A memorial service will be held at Grace Cathedral for Erika
Michaela Brunar Hills, a prominent arts patron and philanthropist
of San Francisco and the Napa Valley who was killed in a car
crash Wednesday on Silverado Trail in Napa. She was 61.
Mrs. Hills, the wife of Austin Hills of the Hills Brothers coffee
family, was widely regarded for her original style, creative
flair and voracious love of life. Both an athlete and an
intellect who spoke several languages fluently, she was an expert
skier and appeared in the film "Downhill Racer" with Robert Redford.
In 1994, she opened Erika Hills Antiques, a popular antiques and
interior design store in St. Helena.
She loved to entertain and frequently opened her home to host
international artists, including Austrian artist Gottfried
Helnwein and Spanish-Argentine mezzo soprano Marisa Martins.
Mrs. Hills was born on Valentine's Day 1944 in Graz, Austria, and
graduated from the University of Vienna, where she studied
physical education. After receiving her skiing instructor's
license, she also became a flight attendant for Pan American
airlines during the off-season.
During a trip to the United States, she was encouraged to visit
Colorado. In 1970, she moved there and worked at the Aspen Ski
School for seven years. After a brief move to Argentina, Mrs.
Hills relocated to Mill Valley in 1977. Soon after, she met her
future husband through Walter Landor, the Bavarian industrial
Her husband is a co-founder of Grgich Hills Cellar in Rutherford
and principal of Hills Capital Management, a commodities trading
firm in San Francisco.
The Hillses married in 1978 in the historic chapel on the grounds
of Lucinda and Charles Crocker's valley home. The couple had two
children, Austin of San Francisco and Justin, a university student.
Mrs. Hills became a U.S. citizen in 1993 and maintained dual
citizenship because she never wanted to abandon her Austrian roots.
Family and friends were saddened by her untimely death.
In July, the Hillses hosted a luncheon at their Napa home, La
Encantada, for Roots of Peace, an international humanitarian
organization that works to eradicate land mines, returning the
land to agricultural use. A peace garden was planted with
grapevines at the event.
"Erika didn't just plant peace," said Roots of Peace founder and
Director Heidi Kuhn, "She got Nobel Laureate Jody Williams to
kneel next to her in the dirt and help."
Mrs. Hills was a chairwoman of numerous galas over the years and
served on many boards. Most recently, she served on the advisory
council of the Land Trust of Napa County, Cal Performances in
Berkeley, and the Seven Tepees Youth Program. She and her husband
were founding members of the Copia center for food and wine in Napa.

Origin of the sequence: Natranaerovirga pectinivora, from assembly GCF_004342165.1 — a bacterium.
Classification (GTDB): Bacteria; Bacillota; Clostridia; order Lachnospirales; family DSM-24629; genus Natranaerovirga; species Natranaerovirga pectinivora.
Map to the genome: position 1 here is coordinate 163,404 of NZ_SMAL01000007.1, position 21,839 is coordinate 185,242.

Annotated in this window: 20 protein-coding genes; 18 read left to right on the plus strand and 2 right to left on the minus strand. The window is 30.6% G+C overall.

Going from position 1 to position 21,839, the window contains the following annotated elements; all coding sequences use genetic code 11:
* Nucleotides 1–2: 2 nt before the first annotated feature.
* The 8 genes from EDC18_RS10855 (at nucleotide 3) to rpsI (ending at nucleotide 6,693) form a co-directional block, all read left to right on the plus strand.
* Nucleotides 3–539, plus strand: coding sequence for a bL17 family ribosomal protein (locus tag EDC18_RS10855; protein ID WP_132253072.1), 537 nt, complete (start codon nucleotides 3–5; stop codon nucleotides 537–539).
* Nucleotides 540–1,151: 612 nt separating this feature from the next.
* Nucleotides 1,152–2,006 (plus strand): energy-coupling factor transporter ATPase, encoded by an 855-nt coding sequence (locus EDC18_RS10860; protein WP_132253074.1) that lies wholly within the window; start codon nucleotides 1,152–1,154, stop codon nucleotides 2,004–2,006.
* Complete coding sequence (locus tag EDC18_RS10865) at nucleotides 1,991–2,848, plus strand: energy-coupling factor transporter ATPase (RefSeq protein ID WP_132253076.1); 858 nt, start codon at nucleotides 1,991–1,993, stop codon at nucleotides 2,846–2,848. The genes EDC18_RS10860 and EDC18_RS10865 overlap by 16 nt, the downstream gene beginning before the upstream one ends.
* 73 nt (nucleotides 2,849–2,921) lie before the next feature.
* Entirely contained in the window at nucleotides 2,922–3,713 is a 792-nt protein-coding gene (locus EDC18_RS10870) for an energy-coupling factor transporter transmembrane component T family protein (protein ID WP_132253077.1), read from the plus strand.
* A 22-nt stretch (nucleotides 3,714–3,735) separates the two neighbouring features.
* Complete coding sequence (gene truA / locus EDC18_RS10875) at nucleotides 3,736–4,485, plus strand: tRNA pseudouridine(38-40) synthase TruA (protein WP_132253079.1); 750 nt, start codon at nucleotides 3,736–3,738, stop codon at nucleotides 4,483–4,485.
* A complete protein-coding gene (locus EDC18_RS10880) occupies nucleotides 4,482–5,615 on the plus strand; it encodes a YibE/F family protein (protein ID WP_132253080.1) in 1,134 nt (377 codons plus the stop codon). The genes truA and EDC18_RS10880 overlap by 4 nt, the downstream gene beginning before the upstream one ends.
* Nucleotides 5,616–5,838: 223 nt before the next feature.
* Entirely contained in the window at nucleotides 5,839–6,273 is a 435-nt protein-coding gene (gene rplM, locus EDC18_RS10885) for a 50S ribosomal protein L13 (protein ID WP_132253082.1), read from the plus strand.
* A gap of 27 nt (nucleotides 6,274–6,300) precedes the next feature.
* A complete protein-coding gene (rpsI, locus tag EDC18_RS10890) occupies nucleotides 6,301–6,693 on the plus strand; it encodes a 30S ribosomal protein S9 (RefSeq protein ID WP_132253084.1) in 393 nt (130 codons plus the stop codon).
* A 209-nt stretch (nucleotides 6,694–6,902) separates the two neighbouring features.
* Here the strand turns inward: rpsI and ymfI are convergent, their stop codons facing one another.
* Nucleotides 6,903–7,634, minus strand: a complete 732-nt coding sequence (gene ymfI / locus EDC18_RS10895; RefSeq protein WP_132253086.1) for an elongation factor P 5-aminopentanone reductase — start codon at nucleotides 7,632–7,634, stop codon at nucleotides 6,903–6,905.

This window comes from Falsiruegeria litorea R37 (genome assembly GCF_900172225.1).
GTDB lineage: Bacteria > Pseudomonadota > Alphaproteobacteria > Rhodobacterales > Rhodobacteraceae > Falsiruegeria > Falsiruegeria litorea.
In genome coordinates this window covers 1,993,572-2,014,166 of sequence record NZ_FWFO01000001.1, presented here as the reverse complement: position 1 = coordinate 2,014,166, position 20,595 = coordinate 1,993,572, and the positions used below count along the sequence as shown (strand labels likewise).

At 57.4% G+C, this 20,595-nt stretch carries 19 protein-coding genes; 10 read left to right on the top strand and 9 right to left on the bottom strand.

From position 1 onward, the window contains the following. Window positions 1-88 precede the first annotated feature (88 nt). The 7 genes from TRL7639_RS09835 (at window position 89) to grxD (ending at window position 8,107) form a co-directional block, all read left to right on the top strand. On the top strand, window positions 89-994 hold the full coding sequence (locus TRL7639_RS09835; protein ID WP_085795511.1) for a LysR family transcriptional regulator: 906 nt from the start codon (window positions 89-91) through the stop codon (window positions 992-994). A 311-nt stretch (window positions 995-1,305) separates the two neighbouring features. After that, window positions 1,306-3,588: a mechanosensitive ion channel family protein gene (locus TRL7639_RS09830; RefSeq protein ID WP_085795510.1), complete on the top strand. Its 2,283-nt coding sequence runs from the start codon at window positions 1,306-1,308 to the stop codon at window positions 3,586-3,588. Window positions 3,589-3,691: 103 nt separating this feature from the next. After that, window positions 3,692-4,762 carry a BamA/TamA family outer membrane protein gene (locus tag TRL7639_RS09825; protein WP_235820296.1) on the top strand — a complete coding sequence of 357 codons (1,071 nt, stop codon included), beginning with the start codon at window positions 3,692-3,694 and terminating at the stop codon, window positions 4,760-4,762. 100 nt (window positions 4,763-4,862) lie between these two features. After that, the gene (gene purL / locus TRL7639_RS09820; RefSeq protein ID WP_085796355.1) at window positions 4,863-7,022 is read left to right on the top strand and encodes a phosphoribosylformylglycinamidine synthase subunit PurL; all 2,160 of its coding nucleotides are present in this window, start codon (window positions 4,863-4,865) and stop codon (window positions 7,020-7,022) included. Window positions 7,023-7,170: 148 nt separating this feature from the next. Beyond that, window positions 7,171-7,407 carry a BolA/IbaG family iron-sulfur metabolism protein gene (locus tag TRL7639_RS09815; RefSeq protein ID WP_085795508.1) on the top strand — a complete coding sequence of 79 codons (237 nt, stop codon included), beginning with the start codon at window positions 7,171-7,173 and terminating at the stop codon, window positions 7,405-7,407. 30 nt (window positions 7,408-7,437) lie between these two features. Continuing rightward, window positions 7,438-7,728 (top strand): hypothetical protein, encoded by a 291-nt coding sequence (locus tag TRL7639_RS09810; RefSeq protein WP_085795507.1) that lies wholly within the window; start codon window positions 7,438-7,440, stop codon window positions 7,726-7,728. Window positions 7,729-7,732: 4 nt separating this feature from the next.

In November, Mrs. Hills and Ann Getty served as co-chairwomen for
Cal Performances' opening-night gala celebration for the Bolshoi
"Wherever she was, it was fun," said Robert Cole, director of Cal
Performances. "The planning was as much fun as the actual event."
Getty, reached in Hawaii where she was vacationing with family,
had heard the news but found it hard to believe. "Erika was so
full of life," she said. "It was such fun to work with someone as
enthusiastic and hardworking as she was. She was a great lover of
music. Of all the jolly, wonderful people. She was tremendous.
She will be missed."
"The thing that made Erika was her marvelous joie de vivre," said
Margo de Wildt. "She lived life to the fullest and made a room
Former Mayor Willie Brown said Mrs. Hills often joined him and
Harry de Wildt at their famed weekly lunches at Le Central.
"She was always of great spirit," said Brown. "When she joined
us, one thing was for sure -- she'd never let us pay for the
Grgich Chardonnay. She was as earthy as you get -- there was
nothing about her that evidenced any phoniness."
She counted among her friends many artists and gallery owners.
"She was the most wonderful light for all of us," said painter
Ira Yeager. "It's such a loss -- for both the valley and the
city." Martin Muller, owner of Modernism Gallery in San Francisco
and the American dealer for Gottfried Helnwein, said she was "one
of the rare, truly genuine, creative souls who happened to be a
part of high society. She was nurturing to artists, notably
Gottfried. She was always bringing creative people together.
Erika was a bohemian with sparkle."
Dede Wilsey, president of the Fine Arts Museums board, is
godmother to the Hillses' son, Justin.
"There are some people who leave behind a huge hole that never
gets filled, and Erika is one of those people," Wilsey said. "She
lit up a room. And when that bright of a light goes out, it's
lost forever. She was the catalyst for Austin and their boys, and
all her friends -- their guiding light."
In addition to her husband and sons, Mrs. Hills is survived by
her father, Dr. Max Brunar, and siblings Dieter Mascen and Eva
Pongraz, all of Graz, Austria.
The memorial service will be held at 2 p.m. Sept. 6 at Grace
Cathedral. The family asks that donations in Mrs. Hills' memory
be sent to Cal Performances, 101 Zellerbach Hall, Suite 4800, UC
Berkeley; Seven Tepees Youth Program, 130 Church St., San
Francisco; or Roots of Peace, 1299 Fourth St., Suite 200, San